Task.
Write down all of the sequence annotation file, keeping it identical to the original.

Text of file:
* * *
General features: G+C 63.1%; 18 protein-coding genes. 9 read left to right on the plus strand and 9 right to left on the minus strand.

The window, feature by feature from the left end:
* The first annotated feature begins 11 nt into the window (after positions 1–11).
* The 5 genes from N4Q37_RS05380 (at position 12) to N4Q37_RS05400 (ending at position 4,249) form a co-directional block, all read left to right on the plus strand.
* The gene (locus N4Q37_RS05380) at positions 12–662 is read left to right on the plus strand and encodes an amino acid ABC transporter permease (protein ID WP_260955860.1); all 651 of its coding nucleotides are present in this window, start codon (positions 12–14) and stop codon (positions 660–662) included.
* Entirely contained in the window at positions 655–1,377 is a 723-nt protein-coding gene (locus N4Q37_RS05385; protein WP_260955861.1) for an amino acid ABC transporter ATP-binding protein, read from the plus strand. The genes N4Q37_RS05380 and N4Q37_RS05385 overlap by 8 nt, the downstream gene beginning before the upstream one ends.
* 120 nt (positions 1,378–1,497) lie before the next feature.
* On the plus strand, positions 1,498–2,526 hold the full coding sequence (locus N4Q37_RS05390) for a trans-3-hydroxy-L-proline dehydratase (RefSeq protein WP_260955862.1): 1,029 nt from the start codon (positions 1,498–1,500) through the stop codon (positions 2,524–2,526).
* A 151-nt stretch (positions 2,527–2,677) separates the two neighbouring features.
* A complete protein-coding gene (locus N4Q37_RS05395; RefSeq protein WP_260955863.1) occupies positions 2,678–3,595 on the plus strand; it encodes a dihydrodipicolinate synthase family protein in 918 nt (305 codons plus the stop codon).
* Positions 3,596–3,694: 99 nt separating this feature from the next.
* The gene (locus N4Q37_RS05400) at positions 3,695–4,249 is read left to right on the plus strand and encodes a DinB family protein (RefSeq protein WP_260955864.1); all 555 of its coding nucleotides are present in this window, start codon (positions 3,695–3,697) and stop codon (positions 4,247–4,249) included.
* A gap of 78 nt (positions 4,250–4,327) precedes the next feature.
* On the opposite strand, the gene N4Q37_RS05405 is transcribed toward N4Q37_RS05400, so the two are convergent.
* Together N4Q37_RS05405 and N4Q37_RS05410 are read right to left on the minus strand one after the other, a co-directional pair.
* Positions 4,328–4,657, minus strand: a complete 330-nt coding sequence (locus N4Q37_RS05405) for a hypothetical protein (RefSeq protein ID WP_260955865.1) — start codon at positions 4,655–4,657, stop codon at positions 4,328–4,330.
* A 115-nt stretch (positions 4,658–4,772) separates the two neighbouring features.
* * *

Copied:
General features: G+C 63.1%; 18 protein-coding genes. 9 read left to right on the plus strand and 9 right to left on the minus strand.

The window, feature by feature from the left end:
* The first annotated feature begins 11 nt into the window (after positions 1–11).
* The 5 genes from N4Q37_RS05380 (at position 12) to N4Q37_RS05400 (ending at position 4,249) form a co-directional block, all read left to right on the plus strand.
* The gene (locus N4Q37_RS05380) at positions 12–662 is read left to right on the plus strand and encodes an amino acid ABC transporter permease (protein ID WP_260955860.1); all 651 of its coding nucleotides are present in this window, start codon (positions 12–14) and stop codon (positions 660–662) included.
* Entirely contained in the window at positions 655–1,377 is a 723-nt protein-coding gene (locus N4Q37_RS05385; protein WP_260955861.1) for an amino acid ABC transporter ATP-binding protein, read from the plus strand. The genes N4Q37_RS05380 and N4Q37_RS05385 overlap by 8 nt, the downstream gene beginning before the upstream one ends.
* 120 nt (positions 1,378–1,497) lie before the next feature.
* On the plus strand, positions 1,498–2,526 hold the full coding sequence (locus N4Q37_RS05390) for a trans-3-hydroxy-L-proline dehydratase (RefSeq protein WP_260955862.1): 1,029 nt from the start codon (positions 1,498–1,500) through the stop codon (positions 2,524–2,526).
* A 151-nt stretch (positions 2,527–2,677) separates the two neighbouring features.
* A complete protein-coding gene (locus N4Q37_RS05395; RefSeq protein WP_260955863.1) occupies positions 2,678–3,595 on the plus strand; it encodes a dihydrodipicolinate synthase family protein in 918 nt (305 codons plus the stop codon).
* Positions 3,596–3,694: 99 nt separating this feature from the next.
* The gene (locus N4Q37_RS05400) at positions 3,695–4,249 is read left to right on the plus strand and encodes a DinB family protein (RefSeq protein WP_260955864.1); all 555 of its coding nucleotides are present in this window, start codon (positions 3,695–3,697) and stop codon (positions 4,247–4,249) included.
* A gap of 78 nt (positions 4,250–4,327) precedes the next feature.
* On the opposite strand, the gene N4Q37_RS05405 is transcribed toward N4Q37_RS05400, so the two are convergent.
* Together N4Q37_RS05405 and N4Q37_RS05410 are read right to left on the minus strand one after the other, a co-directional pair.
* Positions 4,328–4,657, minus strand: a complete 330-nt coding sequence (locus N4Q37_RS05405) for a hypothetical protein (RefSeq protein ID WP_260955865.1) — start codon at positions 4,655–4,657, stop codon at positions 4,328–4,330.
* A 115-nt stretch (positions 4,658–4,772) separates the two neighbouring features.